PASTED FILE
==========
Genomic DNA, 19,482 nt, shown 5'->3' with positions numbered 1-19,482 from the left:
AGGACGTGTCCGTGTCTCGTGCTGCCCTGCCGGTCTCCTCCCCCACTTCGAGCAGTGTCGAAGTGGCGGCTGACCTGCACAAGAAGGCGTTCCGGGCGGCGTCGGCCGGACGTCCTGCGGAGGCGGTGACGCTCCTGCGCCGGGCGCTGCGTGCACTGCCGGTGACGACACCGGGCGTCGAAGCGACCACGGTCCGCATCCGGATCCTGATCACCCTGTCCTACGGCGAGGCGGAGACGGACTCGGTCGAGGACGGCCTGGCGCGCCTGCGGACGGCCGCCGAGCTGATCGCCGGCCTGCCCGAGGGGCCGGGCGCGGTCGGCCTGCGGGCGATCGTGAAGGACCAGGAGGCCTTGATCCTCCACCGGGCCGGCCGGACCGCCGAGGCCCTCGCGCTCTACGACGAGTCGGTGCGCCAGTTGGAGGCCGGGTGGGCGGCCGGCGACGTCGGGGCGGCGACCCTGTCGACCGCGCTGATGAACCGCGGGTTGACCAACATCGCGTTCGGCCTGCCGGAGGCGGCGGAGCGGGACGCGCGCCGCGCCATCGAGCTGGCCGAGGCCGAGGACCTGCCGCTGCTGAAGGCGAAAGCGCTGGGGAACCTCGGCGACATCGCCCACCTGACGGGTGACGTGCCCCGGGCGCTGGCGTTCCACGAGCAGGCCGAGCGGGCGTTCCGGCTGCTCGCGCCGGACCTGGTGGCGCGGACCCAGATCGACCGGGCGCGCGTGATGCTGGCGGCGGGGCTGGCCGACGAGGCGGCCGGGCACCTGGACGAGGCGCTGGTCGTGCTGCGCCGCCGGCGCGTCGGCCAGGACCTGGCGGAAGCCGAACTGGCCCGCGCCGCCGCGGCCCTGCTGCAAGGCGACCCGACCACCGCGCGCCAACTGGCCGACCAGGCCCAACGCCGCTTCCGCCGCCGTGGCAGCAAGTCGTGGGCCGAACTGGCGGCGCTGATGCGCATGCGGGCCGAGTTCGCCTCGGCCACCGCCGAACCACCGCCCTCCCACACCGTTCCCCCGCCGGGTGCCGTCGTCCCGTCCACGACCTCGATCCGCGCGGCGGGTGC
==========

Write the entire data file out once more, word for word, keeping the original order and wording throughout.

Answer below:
Genomic DNA, 19,482 nt, shown 5'->3' with positions numbered 1-19,482 from the left:
AGGACGTGTCCGTGTCTCGTGCTGCCCTGCCGGTCTCCTCCCCCACTTCGAGCAGTGTCGAAGTGGCGGCTGACCTGCACAAGAAGGCGTTCCGGGCGGCGTCGGCCGGACGTCCTGCGGAGGCGGTGACGCTCCTGCGCCGGGCGCTGCGTGCACTGCCGGTGACGACACCGGGCGTCGAAGCGACCACGGTCCGCATCCGGATCCTGATCACCCTGTCCTACGGCGAGGCGGAGACGGACTCGGTCGAGGACGGCCTGGCGCGCCTGCGGACGGCCGCCGAGCTGATCGCCGGCCTGCCCGAGGGGCCGGGCGCGGTCGGCCTGCGGGCGATCGTGAAGGACCAGGAGGCCTTGATCCTCCACCGGGCCGGCCGGACCGCCGAGGCCCTCGCGCTCTACGACGAGTCGGTGCGCCAGTTGGAGGCCGGGTGGGCGGCCGGCGACGTCGGGGCGGCGACCCTGTCGACCGCGCTGATGAACCGCGGGTTGACCAACATCGCGTTCGGCCTGCCGGAGGCGGCGGAGCGGGACGCGCGCCGCGCCATCGAGCTGGCCGAGGCCGAGGACCTGCCGCTGCTGAAGGCGAAAGCGCTGGGGAACCTCGGCGACATCGCCCACCTGACGGGTGACGTGCCCCGGGCGCTGGCGTTCCACGAGCAGGCCGAGCGGGCGTTCCGGCTGCTCGCGCCGGACCTGGTGGCGCGGACCCAGATCGACCGGGCGCGCGTGATGCTGGCGGCGGGGCTGGCCGACGAGGCGGCCGGGCACCTGGACGAGGCGCTGGTCGTGCTGCGCCGCCGGCGCGTCGGCCAGGACCTGGCGGAAGCCGAACTGGCCCGCGCCGCCGCGGCCCTGCTGCAAGGCGACCCGACCACCGCGCGCCAACTGGCCGACCAGGCCCAACGCCGCTTCCGCCGCCGTGGCAGCAAGTCGTGGGCCGAACTGGCGGCGCTGATGCGCATGCGGGCCGAGTTCGCCTCGGCCACCGCCGAACCACCGCCCTCCCACACCGTTCCCCCGCCGGGTGCCGTCGTCCCGTCCACGACCTCGATCCGCGCGGCGGGTGC